Wildfire Prevention is Everyones Responsibility

Prescott National Forest, 344 South Cortez Street, Prescott, AZ 86303     www.fs.usda.gov/prescott

For Immediate Release
June 26, 2014                                                     

Contact: Debbie Maneely

Wildfire Prevention is Everyones Responsibility

Prescott, AZ (June 26, 2014)  – With 4th of July celebrations beginning as early as this weekend, forest visitors are reminded that Stage II Fire Restrictions are in place on the Prescott National Forest.  In general, these restrictions prohibit campfires and smoking, chainsaws, welding, explosives, internal combustion engines without spark arrestors, fireworks and the discharging of a firearm.

We are in a critical time of fire prevention until we receive significant moisture and the responsibility lies with all of us to be careful with fire.    The low incidence of human-caused fires indicates that most forest visitors are complying with the current restrictions, but we continue to see shooting for target practice on the national forest.  Forest users are urged to continue complying with all fire restrictions and to contact their local ranger stations for more information.

If you witness and are certain of a fire restrictions violation, such as target practice with a firearm or an illegal campfire that poses an imminent threat, you are advised to call 911.  Remember, gas grills and gas fire places (fires that can be “turned off”) are still allowed under Stage II restrictions on the forest.  Please be certain you are witnessing a violation before you call it in.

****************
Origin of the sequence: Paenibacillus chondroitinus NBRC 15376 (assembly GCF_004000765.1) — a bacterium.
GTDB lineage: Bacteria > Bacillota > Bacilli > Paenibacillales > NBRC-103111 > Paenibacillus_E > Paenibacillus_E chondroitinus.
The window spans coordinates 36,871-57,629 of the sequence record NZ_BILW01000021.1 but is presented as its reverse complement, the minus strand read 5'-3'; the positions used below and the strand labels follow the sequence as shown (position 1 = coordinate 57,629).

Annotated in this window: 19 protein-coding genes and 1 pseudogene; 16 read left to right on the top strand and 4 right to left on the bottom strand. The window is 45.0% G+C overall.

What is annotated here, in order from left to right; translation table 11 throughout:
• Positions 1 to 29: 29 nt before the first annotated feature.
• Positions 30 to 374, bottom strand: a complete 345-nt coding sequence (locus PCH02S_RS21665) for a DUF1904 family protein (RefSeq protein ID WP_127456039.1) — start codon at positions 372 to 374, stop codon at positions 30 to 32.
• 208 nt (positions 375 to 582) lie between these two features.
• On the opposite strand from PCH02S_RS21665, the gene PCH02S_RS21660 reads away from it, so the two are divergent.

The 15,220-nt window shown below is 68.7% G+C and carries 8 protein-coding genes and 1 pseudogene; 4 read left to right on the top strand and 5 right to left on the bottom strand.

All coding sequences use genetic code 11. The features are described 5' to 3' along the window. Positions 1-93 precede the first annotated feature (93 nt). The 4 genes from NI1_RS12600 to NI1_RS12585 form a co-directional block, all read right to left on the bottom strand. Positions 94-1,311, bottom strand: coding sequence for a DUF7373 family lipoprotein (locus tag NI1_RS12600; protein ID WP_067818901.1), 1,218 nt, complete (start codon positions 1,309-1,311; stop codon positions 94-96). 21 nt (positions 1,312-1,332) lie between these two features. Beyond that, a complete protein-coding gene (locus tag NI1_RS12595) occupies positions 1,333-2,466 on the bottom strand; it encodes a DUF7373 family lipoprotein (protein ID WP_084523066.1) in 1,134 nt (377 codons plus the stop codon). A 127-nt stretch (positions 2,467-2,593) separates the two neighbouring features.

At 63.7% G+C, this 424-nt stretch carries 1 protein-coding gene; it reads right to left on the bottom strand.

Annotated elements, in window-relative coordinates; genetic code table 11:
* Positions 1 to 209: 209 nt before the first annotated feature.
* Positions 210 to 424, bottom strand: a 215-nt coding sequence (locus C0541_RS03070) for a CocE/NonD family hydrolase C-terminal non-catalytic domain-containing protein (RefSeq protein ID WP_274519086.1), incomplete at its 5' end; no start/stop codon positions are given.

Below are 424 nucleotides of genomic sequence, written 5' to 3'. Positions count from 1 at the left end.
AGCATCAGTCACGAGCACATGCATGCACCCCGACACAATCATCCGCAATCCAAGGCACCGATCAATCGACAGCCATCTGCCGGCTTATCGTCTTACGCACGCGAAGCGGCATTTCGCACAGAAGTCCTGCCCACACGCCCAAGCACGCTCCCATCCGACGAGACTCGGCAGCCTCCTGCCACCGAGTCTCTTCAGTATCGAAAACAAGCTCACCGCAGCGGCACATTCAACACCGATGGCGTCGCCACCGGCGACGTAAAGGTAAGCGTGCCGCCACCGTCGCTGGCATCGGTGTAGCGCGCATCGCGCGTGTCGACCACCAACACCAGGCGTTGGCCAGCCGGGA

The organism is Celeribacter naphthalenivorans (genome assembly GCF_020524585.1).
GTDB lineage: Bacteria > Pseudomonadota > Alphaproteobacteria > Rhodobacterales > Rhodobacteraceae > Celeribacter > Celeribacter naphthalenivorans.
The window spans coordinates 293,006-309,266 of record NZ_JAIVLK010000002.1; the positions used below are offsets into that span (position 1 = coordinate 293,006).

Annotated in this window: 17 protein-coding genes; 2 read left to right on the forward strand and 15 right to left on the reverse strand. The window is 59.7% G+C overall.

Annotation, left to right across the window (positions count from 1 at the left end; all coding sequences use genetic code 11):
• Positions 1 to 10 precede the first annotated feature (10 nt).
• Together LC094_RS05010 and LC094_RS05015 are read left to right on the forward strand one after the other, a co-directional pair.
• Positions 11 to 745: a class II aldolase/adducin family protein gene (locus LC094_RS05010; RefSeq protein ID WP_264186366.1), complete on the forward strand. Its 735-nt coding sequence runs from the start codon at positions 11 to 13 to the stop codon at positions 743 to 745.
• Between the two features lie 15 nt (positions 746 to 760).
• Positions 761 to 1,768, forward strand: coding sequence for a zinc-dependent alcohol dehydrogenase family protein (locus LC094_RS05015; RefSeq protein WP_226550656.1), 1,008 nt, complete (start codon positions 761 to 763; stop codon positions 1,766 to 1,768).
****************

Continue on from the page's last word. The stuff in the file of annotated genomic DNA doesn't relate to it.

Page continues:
As we continue to evaluate and monitor current conditions, fire prevention is our first line of defense.  We have brought in additional fire prevention patrols to supplement the Prescott National Forest patrols.  All are currently patrolling the forest on a daily basis with extended hours as long as extreme fire conditions exist.  We have other additional wildfire suppression resources on the forest as well.

“I would like to thank members of the Tri-City area and our forest visitors for continuing to be vigilant.  We want visitor’s to be able to safely enjoy their public lands, total forest closures are a last resort,” said Forest Supervisor Teresa Chase.

Violation of any fire restriction orders is punishable by a maximum $5,000.00 fine or 6 months imprisonment or both.


It only takes one spark to start a wildfire.   Chainsaws, dragging trailer safety chains, carelessly tossed cigarettes, fireworks, abandoned campfires, and discharge of firearms are all known causes of wildfire.  Wildfires impact recreation areas, may destroy homes, and threaten lives.

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